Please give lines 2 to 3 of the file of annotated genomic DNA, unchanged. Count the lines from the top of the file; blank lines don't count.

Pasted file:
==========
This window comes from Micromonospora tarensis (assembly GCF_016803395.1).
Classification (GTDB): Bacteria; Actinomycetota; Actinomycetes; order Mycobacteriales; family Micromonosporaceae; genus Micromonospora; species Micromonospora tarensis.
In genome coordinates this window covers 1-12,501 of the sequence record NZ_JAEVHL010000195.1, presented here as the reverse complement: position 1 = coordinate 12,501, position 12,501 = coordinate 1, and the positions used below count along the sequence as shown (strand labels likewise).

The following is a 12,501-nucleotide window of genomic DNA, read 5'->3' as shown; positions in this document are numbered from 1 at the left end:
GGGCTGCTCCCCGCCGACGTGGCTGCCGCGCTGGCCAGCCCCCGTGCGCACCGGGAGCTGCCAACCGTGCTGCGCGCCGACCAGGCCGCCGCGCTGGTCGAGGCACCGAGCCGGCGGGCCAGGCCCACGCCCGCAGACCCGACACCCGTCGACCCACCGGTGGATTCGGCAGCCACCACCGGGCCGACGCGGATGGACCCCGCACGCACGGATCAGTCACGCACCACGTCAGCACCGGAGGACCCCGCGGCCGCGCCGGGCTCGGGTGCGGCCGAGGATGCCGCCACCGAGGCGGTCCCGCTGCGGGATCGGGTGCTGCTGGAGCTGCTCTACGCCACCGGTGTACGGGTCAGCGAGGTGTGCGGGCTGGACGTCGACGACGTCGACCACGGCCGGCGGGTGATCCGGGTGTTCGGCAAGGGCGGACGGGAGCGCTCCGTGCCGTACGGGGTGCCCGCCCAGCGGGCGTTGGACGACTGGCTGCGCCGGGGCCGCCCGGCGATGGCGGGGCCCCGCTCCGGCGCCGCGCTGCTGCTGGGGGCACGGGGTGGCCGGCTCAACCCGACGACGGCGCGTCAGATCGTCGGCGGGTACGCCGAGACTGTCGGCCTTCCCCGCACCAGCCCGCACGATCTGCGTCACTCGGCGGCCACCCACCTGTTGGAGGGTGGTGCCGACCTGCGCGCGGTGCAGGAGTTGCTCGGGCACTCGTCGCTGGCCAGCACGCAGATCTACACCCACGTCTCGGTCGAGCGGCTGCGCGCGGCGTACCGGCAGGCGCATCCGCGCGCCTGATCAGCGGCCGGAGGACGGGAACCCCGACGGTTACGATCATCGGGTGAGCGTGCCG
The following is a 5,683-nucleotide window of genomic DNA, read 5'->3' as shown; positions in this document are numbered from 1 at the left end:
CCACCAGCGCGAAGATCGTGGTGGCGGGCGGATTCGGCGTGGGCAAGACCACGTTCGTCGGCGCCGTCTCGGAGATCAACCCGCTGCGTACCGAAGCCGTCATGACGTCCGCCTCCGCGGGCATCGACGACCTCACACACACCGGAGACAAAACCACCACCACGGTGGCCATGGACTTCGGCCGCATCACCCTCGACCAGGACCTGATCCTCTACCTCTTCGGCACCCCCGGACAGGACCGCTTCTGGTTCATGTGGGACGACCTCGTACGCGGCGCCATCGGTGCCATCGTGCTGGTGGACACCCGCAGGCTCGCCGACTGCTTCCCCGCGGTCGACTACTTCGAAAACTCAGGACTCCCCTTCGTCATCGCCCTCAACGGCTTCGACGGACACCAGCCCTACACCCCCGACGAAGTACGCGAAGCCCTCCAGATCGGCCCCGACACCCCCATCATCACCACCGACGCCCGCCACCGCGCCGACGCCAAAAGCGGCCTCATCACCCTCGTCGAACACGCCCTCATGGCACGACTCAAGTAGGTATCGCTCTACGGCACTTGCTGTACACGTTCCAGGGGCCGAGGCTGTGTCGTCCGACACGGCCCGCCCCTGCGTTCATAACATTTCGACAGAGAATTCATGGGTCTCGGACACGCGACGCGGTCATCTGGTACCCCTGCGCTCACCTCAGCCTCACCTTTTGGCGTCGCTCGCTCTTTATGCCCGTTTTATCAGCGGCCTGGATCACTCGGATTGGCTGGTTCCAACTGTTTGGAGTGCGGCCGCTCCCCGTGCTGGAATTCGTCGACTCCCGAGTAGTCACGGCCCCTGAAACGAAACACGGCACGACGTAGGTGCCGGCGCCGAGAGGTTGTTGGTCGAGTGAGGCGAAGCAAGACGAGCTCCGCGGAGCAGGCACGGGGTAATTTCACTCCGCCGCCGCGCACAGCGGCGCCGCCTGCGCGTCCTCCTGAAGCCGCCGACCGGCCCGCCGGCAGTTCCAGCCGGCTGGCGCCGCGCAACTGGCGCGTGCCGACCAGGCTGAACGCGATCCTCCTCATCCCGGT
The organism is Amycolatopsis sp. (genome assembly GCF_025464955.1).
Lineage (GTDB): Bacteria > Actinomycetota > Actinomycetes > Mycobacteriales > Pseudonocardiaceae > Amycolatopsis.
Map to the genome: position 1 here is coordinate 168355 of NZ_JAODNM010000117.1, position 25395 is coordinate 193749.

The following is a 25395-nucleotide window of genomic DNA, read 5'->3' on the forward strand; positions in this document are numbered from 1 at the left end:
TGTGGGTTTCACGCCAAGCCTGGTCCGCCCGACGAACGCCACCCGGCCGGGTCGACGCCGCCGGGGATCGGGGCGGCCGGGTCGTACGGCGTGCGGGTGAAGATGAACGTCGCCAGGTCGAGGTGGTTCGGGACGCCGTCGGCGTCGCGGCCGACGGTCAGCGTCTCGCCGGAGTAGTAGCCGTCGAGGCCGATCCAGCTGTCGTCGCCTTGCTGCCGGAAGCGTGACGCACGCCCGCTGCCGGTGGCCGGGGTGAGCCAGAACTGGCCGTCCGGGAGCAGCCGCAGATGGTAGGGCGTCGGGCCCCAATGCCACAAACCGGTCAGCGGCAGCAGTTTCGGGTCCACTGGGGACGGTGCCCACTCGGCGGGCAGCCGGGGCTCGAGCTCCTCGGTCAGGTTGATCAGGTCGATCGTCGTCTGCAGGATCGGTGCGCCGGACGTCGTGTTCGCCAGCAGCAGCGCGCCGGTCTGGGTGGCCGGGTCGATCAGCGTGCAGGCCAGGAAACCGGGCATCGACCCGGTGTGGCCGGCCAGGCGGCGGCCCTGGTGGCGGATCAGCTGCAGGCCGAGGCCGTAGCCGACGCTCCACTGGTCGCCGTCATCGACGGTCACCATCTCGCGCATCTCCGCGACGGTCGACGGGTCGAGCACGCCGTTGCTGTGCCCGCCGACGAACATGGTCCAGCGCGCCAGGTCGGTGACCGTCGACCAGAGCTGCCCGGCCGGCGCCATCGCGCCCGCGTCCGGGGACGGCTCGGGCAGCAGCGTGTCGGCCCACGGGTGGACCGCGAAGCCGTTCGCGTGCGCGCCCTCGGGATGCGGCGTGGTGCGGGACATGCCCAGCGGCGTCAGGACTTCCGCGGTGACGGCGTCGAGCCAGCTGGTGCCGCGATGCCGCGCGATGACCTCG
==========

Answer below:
Classification (GTDB): Bacteria; Actinomycetota; Actinomycetes; order Mycobacteriales; family Micromonosporaceae; genus Micromonospora; species Micromonospora tarensis.
In genome coordinates this window covers 1-12,501 of the sequence record NZ_JAEVHL010000195.1, presented here as the reverse complement: position 1 = coordinate 12,501, position 12,501 = coordinate 1, and the positions used below count along the sequence as shown (strand labels likewise).